The second article talks about the situation of Jews in the US, and is of the opinion that “their golden age is coming to an end.” The reason for this is twofold: first, the anti-war movement demanded of its Jewish members to denounce Israel and Zionism, which they subsequently did; and second, the Republican Jews who did not wish to support Donald Trump and are “resentful over the resulting unlikelihood of their receiving jobs in a coming administration” caused others to see them as enemies by distancing themselves from a “non anti-Semitic, pro-Israel” party.
Yediot Bat-Yam, September 16, 2016
The “Israel Whom I Love” festival took place this year in Pazardzhik in Bulgaria. The festival is organized by an Israel-loving Christian group, and was opened with a parade featuring Israeli flags. A delegation from Bat Yam attended as well, including Bat-Yam resident Wesla Richenova, who is the host for official Bulgarian radio in Israel. Richenova functioned as master of ceremonies for the festival, and her 15-year-old daughter, the singer Attienta, performed as well.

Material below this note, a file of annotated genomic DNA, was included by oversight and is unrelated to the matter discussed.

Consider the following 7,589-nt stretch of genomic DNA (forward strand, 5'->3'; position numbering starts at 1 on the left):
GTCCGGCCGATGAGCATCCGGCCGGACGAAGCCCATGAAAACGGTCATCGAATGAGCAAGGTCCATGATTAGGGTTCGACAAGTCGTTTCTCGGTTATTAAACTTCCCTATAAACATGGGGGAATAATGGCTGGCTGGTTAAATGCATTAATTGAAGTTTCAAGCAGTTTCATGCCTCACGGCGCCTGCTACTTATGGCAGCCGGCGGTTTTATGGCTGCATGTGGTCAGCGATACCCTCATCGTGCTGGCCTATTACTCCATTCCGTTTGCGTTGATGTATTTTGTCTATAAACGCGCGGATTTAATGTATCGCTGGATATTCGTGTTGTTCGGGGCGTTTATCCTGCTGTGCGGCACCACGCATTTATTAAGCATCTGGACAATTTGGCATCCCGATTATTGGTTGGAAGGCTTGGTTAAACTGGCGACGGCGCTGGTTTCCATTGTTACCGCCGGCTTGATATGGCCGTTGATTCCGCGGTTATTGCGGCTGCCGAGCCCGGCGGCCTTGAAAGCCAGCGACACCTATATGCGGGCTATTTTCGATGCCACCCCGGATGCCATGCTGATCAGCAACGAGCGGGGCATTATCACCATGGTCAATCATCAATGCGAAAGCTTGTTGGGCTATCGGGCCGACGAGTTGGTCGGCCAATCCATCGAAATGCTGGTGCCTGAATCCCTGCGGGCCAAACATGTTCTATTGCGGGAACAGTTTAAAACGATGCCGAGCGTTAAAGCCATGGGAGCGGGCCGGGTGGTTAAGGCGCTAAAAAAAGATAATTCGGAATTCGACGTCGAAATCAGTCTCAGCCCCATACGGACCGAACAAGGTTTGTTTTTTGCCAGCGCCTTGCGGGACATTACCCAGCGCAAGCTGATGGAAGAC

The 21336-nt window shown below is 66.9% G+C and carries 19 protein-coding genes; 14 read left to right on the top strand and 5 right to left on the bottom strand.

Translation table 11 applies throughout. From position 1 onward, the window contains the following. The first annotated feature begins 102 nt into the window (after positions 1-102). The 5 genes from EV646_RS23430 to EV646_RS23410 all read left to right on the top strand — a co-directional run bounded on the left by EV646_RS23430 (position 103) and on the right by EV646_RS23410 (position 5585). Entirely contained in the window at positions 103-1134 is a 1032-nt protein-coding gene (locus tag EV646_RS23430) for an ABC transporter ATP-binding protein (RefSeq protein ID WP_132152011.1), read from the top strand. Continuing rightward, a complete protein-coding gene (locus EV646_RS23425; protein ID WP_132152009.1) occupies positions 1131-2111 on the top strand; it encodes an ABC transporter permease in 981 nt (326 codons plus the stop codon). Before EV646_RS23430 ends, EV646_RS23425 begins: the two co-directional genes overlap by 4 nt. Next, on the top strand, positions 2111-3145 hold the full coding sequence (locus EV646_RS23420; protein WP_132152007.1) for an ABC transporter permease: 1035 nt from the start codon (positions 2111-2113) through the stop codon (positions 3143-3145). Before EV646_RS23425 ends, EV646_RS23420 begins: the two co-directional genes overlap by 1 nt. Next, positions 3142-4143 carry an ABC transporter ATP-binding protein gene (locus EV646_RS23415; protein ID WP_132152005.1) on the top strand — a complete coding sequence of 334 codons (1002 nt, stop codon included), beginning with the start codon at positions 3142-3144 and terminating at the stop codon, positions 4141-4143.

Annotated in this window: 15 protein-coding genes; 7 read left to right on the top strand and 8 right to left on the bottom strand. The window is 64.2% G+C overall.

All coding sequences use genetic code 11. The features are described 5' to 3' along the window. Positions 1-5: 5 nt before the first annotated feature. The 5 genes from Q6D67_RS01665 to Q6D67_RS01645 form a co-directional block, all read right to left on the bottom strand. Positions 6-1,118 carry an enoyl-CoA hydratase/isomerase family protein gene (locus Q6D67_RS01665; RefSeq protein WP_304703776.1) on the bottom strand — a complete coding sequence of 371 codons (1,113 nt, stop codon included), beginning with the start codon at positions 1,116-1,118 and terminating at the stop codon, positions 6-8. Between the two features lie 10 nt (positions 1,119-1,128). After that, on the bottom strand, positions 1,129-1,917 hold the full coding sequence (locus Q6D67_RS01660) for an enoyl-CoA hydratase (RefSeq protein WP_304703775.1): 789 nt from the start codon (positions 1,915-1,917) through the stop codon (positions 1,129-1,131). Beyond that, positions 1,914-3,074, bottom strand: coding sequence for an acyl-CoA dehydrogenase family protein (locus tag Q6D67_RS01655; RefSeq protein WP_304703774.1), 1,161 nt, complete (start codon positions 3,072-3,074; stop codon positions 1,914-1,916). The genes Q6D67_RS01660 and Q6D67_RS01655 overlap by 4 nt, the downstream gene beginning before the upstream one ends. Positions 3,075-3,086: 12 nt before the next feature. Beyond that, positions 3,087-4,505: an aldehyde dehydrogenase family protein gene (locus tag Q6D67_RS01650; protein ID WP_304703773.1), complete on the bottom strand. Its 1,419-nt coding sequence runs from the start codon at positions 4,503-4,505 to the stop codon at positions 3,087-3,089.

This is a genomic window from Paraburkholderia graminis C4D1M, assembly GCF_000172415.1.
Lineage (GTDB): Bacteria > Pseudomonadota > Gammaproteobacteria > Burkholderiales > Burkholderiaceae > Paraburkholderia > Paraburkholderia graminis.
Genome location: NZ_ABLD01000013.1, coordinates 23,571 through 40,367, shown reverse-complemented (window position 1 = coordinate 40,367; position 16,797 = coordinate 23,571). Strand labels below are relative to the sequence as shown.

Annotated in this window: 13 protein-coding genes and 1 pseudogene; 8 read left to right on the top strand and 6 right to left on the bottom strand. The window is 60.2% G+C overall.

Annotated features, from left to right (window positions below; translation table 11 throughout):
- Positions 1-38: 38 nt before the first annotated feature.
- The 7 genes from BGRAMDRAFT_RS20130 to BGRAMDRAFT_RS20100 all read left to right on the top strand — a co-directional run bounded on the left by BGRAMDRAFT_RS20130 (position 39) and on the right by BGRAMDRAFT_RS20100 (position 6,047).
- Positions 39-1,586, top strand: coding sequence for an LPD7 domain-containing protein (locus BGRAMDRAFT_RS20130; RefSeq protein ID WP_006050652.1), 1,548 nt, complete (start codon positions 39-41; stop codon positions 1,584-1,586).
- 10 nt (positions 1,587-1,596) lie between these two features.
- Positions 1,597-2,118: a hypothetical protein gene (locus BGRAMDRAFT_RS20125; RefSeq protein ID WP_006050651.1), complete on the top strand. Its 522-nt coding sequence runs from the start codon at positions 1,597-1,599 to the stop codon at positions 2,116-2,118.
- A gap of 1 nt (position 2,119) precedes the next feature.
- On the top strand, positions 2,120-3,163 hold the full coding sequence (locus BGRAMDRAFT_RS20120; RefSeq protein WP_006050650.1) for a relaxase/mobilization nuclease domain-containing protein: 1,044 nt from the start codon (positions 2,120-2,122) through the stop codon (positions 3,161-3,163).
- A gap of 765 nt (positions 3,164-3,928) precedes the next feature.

Makor Rishon, September 16, 2016
This article is on Christian Zionism in the Netherlands. It gives the example of Brenda Aartsen, who became an activist as a result of wanting to do more than internet activism for Israel and organized a pro-Israel rally when Prime Minister Netanyahu visited the Netherlands, and is aghast at “the apartheid enacted by the Palestinians against the Jews on the Temple Mount.” The article also talks about Lisa Madar-Halevy, a Dutch woman who came to Israel 30 years ago, converted 25 years ago, and provides tours of the Temple Mount concentrating on Jewish rather than Islamic issues for groups from the Netherlands who are knowledgeable on Israel, as “this is not a trip for beginners.”